As CBD supplement makers look for ways to distinguish their products, some are adding additional natural ingredients with a history of therapeutic use.
By now, most of folks have heard of CBD, the popular cannabinoid, cannabidiol, has shown promise in treating ailments such as inflammation and arthritis. Indeed, many companies have spun up to grab a piece of the rapidly growing CBD market.
Part of the appeal is the natural source of relief, as many medications have undesirable side effects and risks, including addiction. As CBD supplement makers look for ways to distinguish their products, some are adding additional natural ingredients with a history of therapeutic use to complement the primary cannabinoid in their formulations. One such product getting a lot of renewed interest is honey.
The connection between honey and health, especially varieties such as makuna, which has been shown in some studies to provide some relief from inflammation — as well as having antimicrobial and antioxidant properties — has been observed by people since ancient times.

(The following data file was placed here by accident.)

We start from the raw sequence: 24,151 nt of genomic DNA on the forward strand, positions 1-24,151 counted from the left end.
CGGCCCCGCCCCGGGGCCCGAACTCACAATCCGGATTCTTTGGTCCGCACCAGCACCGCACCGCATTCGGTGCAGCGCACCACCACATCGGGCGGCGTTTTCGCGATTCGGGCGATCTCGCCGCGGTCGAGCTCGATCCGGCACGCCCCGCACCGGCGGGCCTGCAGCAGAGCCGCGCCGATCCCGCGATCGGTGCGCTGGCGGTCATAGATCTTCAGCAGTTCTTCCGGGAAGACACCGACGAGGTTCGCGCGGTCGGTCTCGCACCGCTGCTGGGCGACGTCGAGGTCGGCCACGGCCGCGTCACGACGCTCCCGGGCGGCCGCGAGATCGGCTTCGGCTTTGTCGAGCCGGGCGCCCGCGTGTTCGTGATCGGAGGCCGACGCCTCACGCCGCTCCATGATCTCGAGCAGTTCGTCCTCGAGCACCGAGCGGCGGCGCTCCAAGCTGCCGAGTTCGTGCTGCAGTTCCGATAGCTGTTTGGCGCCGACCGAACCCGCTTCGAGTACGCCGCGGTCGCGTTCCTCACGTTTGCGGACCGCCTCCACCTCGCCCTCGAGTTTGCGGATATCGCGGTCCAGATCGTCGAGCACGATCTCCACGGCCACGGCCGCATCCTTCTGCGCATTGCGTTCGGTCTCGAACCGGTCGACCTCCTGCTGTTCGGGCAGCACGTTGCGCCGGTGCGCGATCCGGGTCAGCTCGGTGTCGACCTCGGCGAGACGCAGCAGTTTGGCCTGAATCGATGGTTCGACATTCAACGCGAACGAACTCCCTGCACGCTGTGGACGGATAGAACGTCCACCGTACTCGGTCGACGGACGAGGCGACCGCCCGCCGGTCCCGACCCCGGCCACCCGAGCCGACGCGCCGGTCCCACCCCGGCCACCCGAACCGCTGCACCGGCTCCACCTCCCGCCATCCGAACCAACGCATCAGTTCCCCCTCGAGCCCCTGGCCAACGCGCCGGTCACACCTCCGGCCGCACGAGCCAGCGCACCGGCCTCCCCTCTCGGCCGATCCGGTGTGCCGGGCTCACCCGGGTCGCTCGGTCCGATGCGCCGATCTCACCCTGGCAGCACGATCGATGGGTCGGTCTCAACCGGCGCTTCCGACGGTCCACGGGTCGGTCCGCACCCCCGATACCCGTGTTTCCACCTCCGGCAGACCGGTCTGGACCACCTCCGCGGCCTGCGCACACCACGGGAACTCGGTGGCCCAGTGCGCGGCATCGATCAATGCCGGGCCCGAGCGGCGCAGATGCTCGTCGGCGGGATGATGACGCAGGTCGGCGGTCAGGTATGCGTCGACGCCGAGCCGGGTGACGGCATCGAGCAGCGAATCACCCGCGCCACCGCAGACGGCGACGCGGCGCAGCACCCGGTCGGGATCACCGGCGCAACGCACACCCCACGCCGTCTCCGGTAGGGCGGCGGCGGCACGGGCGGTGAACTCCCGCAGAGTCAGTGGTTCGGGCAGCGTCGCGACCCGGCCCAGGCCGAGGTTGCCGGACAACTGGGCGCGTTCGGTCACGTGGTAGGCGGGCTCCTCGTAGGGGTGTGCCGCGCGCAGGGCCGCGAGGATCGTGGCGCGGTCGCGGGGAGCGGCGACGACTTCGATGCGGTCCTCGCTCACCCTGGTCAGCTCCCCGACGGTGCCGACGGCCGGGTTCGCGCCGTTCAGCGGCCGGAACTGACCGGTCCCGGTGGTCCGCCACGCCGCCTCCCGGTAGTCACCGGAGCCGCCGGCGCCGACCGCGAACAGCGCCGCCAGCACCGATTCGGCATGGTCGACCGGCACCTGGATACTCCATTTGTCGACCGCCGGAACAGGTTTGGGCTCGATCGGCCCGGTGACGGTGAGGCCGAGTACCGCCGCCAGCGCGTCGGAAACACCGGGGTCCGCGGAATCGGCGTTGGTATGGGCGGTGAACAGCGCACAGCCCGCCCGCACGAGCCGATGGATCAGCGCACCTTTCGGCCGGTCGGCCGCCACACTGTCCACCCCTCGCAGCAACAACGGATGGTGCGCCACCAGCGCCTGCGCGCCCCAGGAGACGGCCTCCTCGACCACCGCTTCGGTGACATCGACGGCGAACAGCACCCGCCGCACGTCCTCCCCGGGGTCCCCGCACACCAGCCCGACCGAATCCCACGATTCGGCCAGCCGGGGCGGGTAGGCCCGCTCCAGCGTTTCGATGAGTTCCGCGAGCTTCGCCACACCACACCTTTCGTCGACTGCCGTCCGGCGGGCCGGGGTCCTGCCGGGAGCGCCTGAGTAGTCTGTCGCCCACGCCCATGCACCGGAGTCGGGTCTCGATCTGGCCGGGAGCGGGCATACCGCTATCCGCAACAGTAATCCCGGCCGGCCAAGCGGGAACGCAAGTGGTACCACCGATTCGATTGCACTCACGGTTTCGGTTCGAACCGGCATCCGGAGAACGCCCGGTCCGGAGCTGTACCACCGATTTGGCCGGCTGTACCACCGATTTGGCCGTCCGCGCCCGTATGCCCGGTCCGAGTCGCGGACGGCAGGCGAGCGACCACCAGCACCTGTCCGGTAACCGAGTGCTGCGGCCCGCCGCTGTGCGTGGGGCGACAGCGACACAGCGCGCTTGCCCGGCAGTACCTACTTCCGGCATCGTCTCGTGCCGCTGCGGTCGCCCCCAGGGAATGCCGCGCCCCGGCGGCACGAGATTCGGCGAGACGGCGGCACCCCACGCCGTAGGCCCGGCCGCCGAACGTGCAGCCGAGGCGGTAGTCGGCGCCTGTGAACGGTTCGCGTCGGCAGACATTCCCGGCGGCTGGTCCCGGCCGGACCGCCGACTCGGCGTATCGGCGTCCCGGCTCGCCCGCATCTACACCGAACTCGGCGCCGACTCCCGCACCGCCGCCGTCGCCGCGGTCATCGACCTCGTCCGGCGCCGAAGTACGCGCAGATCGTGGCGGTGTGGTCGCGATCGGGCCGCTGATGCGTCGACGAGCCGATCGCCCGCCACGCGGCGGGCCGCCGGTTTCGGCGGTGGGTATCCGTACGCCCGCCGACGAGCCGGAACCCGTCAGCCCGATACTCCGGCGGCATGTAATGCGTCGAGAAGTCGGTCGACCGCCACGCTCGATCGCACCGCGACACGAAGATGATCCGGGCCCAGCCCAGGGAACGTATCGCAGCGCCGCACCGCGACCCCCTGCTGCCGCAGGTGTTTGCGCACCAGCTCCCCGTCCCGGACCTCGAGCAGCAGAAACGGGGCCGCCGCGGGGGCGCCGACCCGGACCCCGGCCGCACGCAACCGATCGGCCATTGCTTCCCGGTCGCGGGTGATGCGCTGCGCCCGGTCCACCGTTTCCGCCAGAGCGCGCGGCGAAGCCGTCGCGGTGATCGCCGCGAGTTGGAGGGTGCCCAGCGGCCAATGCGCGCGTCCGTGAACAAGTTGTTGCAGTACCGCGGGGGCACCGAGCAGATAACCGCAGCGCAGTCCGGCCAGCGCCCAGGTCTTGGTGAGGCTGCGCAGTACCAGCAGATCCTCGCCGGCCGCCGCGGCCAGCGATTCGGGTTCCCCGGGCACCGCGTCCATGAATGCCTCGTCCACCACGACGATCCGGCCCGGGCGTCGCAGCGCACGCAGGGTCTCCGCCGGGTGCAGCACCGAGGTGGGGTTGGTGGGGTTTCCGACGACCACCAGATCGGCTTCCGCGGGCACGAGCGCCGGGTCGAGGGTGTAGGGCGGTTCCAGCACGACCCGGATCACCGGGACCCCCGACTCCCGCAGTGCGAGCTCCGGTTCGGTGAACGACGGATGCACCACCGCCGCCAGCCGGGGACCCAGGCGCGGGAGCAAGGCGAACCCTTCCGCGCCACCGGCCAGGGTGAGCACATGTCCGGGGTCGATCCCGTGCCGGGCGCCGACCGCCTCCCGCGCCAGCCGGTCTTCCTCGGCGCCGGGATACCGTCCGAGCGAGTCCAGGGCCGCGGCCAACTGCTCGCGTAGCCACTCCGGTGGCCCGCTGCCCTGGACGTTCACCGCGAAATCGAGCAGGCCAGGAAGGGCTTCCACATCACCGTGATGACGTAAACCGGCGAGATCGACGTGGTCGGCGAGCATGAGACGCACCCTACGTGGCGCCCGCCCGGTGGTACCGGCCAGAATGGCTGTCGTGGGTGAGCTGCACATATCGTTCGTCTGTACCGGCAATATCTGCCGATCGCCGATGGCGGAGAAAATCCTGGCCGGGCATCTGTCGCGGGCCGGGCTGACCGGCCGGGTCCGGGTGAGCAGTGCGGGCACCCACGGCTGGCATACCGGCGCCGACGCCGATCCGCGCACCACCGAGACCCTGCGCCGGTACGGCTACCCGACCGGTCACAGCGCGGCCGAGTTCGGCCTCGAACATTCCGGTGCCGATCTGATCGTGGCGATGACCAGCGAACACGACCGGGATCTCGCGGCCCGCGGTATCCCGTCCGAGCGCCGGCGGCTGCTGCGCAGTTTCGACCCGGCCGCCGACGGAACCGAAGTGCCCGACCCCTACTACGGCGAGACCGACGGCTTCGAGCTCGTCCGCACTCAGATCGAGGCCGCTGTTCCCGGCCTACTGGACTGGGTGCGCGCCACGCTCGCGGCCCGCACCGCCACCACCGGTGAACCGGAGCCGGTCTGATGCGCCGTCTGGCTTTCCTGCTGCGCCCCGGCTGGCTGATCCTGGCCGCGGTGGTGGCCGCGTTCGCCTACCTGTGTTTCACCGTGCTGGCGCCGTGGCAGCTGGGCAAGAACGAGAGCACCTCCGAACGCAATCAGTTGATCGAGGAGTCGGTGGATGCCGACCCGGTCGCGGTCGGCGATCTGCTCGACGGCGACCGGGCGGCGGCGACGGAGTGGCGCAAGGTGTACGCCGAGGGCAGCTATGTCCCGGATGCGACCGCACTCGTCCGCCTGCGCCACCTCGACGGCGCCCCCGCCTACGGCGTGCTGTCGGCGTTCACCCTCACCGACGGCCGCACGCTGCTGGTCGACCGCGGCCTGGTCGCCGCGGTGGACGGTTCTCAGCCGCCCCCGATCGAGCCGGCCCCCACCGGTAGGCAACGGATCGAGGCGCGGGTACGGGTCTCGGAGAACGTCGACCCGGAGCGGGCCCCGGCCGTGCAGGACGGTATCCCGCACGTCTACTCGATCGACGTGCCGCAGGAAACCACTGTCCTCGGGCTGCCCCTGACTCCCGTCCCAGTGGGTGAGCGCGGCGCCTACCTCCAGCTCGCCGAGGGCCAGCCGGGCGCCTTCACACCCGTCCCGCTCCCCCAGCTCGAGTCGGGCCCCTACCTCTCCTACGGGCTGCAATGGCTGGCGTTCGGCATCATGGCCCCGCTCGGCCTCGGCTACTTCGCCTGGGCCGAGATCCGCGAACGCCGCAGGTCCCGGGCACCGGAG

In a 2017 study focused on gastric ulcers conducted by researchers at King Abdulaziz University, and published in the journal Evidence Based Complement Alternative Medicine, rats given makuna honey showed marked improvement thanks to the anti-inflammatory and antioxidant properties of the honey.
While some science and historic use points to honey’s curative properties, consumers should be wary of outlandish and unsubstantiated health claims such as honey curing cancer, heart disease, or diabetes. There are some experiments showing honey’s ability to kill off certain types of cancer cells under laboratory conditions, which is demonstrative of its antioxidant quality, but still a far cry from an actual cure for these major illnesses. Like many foods that are naturally chock full of healthy components, such as blueberries, leafy greens, and other “superfoods,” they’re a great addition to a diet but no panacea.
CBD honey is already making a splash in the health food world. And for those of you wondering, no, bees are not pollinating marijuana plants and making the sweet stuff with CBD already intact. In fact, in nature, bees and cannabis don’t have a particularly strong relationship. Cannabis does not produce nectar, and bees, like all insects, lack an endocannabinoid system, so they have little incentive to approach weed.
CBD honey is made from humans who infuse the sticky goodness with cannabidiol. And like most products made by people, those curious about CBD-infused honey should do their standard caveat emptor diligence, and not expect a miracle cure.